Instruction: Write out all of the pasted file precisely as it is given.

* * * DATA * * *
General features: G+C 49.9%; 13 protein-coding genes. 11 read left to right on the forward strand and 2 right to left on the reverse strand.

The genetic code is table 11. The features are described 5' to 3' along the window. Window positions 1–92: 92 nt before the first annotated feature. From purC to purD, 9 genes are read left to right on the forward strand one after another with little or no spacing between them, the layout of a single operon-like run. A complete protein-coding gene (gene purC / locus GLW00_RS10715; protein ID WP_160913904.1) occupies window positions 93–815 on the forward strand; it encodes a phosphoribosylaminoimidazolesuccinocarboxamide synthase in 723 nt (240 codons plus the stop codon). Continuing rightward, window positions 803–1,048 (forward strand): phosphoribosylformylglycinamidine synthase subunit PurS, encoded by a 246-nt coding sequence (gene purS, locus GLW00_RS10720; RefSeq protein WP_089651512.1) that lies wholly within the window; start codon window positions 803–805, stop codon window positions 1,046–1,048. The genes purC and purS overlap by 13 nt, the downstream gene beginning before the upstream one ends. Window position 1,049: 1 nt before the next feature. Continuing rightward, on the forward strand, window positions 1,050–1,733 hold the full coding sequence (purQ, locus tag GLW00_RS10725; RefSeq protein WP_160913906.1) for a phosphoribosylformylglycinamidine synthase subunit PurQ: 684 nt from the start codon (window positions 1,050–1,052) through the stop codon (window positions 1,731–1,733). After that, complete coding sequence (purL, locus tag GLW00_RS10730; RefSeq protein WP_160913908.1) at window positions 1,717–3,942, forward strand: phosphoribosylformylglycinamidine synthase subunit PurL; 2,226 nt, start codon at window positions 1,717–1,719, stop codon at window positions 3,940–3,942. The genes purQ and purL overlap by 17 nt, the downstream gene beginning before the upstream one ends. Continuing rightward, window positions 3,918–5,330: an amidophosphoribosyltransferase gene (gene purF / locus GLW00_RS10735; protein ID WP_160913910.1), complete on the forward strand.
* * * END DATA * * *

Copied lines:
General features: G+C 49.9%; 13 protein-coding genes. 11 read left to right on the forward strand and 2 right to left on the reverse strand.

The genetic code is table 11. The features are described 5' to 3' along the window. Window positions 1–92: 92 nt before the first annotated feature. From purC to purD, 9 genes are read left to right on the forward strand one after another with little or no spacing between them, the layout of a single operon-like run. A complete protein-coding gene (gene purC / locus GLW00_RS10715; protein ID WP_160913904.1) occupies window positions 93–815 on the forward strand; it encodes a phosphoribosylaminoimidazolesuccinocarboxamide synthase in 723 nt (240 codons plus the stop codon). Continuing rightward, window positions 803–1,048 (forward strand): phosphoribosylformylglycinamidine synthase subunit PurS, encoded by a 246-nt coding sequence (gene purS, locus GLW00_RS10720; RefSeq protein WP_089651512.1) that lies wholly within the window; start codon window positions 803–805, stop codon window positions 1,046–1,048. The genes purC and purS overlap by 13 nt, the downstream gene beginning before the upstream one ends. Window position 1,049: 1 nt before the next feature. Continuing rightward, on the forward strand, window positions 1,050–1,733 hold the full coding sequence (purQ, locus tag GLW00_RS10725; RefSeq protein WP_160913906.1) for a phosphoribosylformylglycinamidine synthase subunit PurQ: 684 nt from the start codon (window positions 1,050–1,052) through the stop codon (window positions 1,731–1,733). After that, complete coding sequence (purL, locus tag GLW00_RS10730; RefSeq protein WP_160913908.1) at window positions 1,717–3,942, forward strand: phosphoribosylformylglycinamidine synthase subunit PurL; 2,226 nt, start codon at window positions 1,717–1,719, stop codon at window positions 3,940–3,942. The genes purQ and purL overlap by 17 nt, the downstream gene beginning before the upstream one ends. Continuing rightward, window positions 3,918–5,330: an amidophosphoribosyltransferase gene (gene purF / locus GLW00_RS10735; protein ID WP_160913910.1), complete on the forward strand.